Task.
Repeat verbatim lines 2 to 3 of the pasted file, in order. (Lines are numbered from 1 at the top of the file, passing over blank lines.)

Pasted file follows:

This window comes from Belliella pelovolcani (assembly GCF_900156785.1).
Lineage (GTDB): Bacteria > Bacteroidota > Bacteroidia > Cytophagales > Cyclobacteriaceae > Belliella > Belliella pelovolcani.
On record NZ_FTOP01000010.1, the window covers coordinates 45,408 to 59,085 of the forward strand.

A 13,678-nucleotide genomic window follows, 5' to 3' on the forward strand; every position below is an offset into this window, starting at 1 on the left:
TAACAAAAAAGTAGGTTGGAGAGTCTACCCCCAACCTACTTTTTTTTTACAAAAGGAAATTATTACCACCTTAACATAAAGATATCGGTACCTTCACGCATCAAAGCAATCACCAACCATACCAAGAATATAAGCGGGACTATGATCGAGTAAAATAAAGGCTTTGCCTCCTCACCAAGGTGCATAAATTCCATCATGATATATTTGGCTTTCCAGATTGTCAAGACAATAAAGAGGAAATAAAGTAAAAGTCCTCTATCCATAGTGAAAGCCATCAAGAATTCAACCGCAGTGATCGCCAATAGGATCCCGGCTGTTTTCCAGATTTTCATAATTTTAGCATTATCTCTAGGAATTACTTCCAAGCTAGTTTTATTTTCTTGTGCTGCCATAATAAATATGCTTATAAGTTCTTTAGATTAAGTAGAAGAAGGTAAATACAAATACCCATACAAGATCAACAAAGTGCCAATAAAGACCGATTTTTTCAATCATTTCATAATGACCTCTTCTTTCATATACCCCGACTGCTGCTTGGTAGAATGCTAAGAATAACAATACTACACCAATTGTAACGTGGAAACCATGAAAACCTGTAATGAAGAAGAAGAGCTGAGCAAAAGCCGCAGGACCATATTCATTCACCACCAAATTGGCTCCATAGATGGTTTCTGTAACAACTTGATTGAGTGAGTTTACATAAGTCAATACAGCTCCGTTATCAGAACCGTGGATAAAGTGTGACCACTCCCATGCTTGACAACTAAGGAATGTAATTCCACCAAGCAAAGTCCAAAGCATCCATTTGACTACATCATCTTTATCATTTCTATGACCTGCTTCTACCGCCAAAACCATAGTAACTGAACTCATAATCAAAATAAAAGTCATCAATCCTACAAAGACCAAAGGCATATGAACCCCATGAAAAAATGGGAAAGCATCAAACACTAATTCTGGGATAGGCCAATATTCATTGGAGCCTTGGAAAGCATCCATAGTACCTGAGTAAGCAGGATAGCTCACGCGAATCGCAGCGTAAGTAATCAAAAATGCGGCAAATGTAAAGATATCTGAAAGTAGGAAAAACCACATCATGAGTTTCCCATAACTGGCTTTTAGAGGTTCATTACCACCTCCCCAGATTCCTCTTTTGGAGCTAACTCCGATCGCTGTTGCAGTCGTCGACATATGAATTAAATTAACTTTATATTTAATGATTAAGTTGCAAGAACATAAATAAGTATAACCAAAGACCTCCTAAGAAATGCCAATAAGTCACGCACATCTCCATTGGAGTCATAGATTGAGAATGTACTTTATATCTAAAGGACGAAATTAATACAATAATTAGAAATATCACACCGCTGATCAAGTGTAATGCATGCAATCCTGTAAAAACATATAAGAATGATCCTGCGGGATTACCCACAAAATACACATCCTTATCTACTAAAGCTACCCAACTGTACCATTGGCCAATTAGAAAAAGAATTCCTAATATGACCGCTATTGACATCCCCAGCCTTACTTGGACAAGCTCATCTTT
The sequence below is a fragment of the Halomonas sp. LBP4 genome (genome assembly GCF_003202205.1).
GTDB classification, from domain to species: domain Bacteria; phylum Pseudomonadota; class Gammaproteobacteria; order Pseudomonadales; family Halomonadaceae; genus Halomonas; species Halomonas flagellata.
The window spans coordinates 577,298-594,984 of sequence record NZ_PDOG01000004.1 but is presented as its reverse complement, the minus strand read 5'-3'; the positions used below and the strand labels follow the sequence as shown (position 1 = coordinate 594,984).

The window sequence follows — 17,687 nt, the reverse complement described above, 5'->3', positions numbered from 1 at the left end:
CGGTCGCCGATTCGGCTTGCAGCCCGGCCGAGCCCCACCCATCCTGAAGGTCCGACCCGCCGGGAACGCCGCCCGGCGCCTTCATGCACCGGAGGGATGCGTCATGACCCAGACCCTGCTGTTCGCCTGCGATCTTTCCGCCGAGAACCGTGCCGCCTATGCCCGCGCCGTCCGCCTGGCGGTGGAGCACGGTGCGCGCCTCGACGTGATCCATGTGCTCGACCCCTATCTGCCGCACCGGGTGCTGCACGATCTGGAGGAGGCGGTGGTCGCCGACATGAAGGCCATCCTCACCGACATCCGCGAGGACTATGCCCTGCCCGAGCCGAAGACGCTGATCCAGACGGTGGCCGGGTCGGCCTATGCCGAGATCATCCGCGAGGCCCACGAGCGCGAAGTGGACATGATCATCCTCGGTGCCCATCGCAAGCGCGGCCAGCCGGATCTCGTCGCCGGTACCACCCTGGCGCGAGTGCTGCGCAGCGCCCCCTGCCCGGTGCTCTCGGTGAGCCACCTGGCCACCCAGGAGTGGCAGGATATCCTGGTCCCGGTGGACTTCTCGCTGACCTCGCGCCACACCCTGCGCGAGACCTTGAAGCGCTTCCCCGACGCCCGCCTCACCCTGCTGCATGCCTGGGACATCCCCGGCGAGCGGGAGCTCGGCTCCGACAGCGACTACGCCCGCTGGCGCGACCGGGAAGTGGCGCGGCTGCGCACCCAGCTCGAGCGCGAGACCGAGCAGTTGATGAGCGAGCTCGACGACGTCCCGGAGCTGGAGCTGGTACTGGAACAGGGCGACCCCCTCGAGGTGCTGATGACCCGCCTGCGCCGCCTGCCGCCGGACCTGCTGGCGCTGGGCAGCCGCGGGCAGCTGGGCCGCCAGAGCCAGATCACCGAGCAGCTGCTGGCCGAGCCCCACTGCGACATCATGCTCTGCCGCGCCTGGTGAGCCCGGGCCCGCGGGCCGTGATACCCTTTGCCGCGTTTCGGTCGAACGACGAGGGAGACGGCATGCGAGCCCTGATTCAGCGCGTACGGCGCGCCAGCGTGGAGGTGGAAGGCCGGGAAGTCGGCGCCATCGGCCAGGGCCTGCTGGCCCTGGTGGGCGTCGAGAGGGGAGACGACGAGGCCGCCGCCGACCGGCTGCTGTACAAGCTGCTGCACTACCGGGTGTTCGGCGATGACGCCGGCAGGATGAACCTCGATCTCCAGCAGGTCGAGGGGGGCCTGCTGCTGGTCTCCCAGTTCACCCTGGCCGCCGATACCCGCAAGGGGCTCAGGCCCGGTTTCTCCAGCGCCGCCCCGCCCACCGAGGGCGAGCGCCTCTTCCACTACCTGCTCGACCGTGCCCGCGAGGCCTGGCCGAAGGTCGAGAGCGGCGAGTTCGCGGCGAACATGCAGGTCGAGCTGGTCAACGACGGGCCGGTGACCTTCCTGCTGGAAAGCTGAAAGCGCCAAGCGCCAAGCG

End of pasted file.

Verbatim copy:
Lineage (GTDB): Bacteria > Bacteroidota > Bacteroidia > Cytophagales > Cyclobacteriaceae > Belliella > Belliella pelovolcani.
On record NZ_FTOP01000010.1, the window covers coordinates 45,408 to 59,085 of the forward strand.